Flag of Cuba

Cuba

The Republic of Cuba is located in the northern Caribbean at the confluence of the Caribbean Sea, the Gulf of Mexico and the Atlantic Ocean, and consists of the island of Cuba (the largest of the Greater Antilles), the Isle of Youth and adjacent small islands. Cuba is north of the Cayman Islands and Jamaica, east of Mexico, south of Florida and the Bahamas, and west of the Turks and Caicos Islands and Haiti.

Cuba is the most populous country in the Caribbean. Its culture and customs draw from several sources including the aboriginal Taíno and Ciboney peoples, the period of Spanish colonialism, the introduction of African slaves, and its proximity to the United States. The island has a tropical climate that is moderated by the surrounding waters; the warm currents of the Caribbean Sea and its location between water bodies also make Cuba prone to frequent hurricanes.

Cuba is an island that assaults the senses. Surprisingly for one of the last remaining communist countries, the visitor is greeted with strains of exotic rhythms - the salsa or rhumba - emanating from every corner. An aquamarine sea laps the white, palm-fringed beaches of Varadero and offshore Cayos Largo and Coco. Here you can try your hand at blue marlin or barracuda fishing, just as Hemingway depicted in his novel The Old Man and the Sea, or dive to the coral reef and search for shipwrecks. The little visited Zapata Peninsula or the Bahia de Naranjo Nature Park offer the chance to swim with the dolphins.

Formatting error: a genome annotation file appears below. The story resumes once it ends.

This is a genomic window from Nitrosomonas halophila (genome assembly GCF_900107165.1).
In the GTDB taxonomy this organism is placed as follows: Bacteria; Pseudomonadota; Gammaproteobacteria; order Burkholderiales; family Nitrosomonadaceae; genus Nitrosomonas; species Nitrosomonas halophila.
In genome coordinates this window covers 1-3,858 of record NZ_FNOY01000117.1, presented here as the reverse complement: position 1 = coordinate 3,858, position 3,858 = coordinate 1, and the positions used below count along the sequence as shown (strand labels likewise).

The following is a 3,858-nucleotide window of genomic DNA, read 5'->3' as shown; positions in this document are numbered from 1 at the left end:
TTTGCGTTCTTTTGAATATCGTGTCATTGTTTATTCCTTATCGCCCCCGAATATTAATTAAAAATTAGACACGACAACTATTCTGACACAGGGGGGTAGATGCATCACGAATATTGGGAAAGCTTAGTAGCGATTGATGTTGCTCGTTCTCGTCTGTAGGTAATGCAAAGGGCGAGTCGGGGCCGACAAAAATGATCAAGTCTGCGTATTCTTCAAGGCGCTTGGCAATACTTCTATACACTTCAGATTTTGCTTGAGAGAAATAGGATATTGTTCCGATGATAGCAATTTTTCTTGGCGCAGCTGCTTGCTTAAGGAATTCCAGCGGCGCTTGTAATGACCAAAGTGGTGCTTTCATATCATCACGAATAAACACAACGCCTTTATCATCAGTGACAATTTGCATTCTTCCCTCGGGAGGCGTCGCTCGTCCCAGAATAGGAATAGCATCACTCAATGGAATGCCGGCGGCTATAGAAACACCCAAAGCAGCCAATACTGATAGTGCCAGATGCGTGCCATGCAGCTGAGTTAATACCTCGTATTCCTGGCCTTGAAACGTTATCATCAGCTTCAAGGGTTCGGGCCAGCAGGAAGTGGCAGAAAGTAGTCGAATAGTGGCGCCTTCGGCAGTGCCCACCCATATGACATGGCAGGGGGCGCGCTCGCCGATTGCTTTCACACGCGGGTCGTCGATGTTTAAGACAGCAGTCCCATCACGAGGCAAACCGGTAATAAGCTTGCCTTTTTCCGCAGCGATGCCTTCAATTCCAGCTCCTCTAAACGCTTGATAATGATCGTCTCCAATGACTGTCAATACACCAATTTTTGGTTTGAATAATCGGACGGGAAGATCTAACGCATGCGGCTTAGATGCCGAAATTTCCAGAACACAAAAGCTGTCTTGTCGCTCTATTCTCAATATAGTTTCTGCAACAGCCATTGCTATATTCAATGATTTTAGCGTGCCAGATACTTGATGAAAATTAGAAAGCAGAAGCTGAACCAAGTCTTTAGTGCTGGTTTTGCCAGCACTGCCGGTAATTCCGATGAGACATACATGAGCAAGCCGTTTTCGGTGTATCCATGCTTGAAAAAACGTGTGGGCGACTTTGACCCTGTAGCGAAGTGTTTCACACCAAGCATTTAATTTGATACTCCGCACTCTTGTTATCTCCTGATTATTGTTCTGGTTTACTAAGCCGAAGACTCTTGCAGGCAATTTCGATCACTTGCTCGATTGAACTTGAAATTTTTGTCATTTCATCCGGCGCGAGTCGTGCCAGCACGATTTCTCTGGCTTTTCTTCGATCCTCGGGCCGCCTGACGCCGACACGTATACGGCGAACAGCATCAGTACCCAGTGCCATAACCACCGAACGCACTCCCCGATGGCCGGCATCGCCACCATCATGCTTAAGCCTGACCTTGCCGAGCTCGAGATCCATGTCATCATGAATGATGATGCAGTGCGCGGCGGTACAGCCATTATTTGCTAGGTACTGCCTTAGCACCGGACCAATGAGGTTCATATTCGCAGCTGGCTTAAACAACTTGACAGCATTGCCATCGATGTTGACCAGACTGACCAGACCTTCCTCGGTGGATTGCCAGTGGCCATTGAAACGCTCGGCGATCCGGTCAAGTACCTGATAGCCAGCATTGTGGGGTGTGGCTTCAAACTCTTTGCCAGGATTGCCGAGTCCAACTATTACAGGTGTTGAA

Inland, only the roar of 1950s US cars disturbs deserted roads. The tobacco-growing area of Viñales with its intriguing limestone mogotes (outcrops), contrasts dramatically with the rugged tree-covered mountains of the Sierra Maestra. Cuba's rich history as a Spanish colony is evident in the wealth of colonial architecture in major towns such as Havana and Santiago de Cuba.

A tourism revolution is transforming this once isolated country with an ever-increasing range of flights and hotels opening up previously inaccessible corners. Once faded and crumbling houses with ornate wrought iron balconies and central courtyards are now being lovingly restored, while weathered campesinos sucking on titanic cigars watch contentedly as visitors discover this intoxicating island.

Map of Cuba